The Enemy of My Enemy: Dutch Non-Lethal Assistance for 'Moderate' Syrian Rebels and the Multilevel Violation of International Law
Netherlands Yearbook of International Law, 2019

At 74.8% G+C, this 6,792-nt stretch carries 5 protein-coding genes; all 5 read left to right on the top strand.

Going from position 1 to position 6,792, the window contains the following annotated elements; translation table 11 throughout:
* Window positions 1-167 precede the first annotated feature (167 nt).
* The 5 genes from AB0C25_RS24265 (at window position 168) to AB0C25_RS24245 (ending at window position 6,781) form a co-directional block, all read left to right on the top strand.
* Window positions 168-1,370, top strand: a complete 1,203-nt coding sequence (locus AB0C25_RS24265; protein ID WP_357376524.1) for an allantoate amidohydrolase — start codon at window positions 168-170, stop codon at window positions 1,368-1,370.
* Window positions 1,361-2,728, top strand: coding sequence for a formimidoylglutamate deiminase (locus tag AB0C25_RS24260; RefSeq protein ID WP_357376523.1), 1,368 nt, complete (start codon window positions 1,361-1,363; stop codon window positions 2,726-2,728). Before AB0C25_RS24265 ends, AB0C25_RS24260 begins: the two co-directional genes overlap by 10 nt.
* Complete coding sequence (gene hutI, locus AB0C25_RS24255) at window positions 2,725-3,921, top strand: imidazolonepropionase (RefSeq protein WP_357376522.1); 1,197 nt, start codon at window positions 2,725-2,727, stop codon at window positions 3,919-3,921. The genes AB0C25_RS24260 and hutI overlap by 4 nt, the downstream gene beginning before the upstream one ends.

Between 2015 and 2018, the Dutch government has supported Syrian rebels fighting the regime of President Bashar al-Assad through a ‘non-lethal assistance’ (NLA) program. Pertinent questions have been raised regarding the program’s compatibility with international law and a joint commission was tasked with developing criteria to evaluate the legality and political expediency of future programs. This commentary looks in retrospect at the legality of the NLA program. The substantive analysis is divided into three sections: First, it provides an overview of hard-and-fast facts about the program that have come to light following an admirable amount of journalistic scrutiny and parliamentary debate. Second, it takes a helicopter view of the legal landscape, touching upon the relevant primary norms of international law. Third, it applies that legal framework to the Dutch NLA program, tackling a threefold question: (1) Is the type of assistance legally relevant? (2) Is the type of beneficiary non-State armed group legally relevant? (3) Is the aim or purpose of the assistance programme legally relevant? While the authors recognize that the program was limited in scope and explicitly designed to stay within (or as close as possible to) the parameters of the international legal framework, they nevertheless conclude that it violated the principle of non-intervention, the prohibition on the use of force and the duty to ensure respect for international humanitarian law. Moreover, it may have led to secondary State responsibility for serious breaches of international law committed by the beneficiary armed groups. This conclusion puts in doubt the legality as a matter of lex lata of any such future program, be it lethal or not.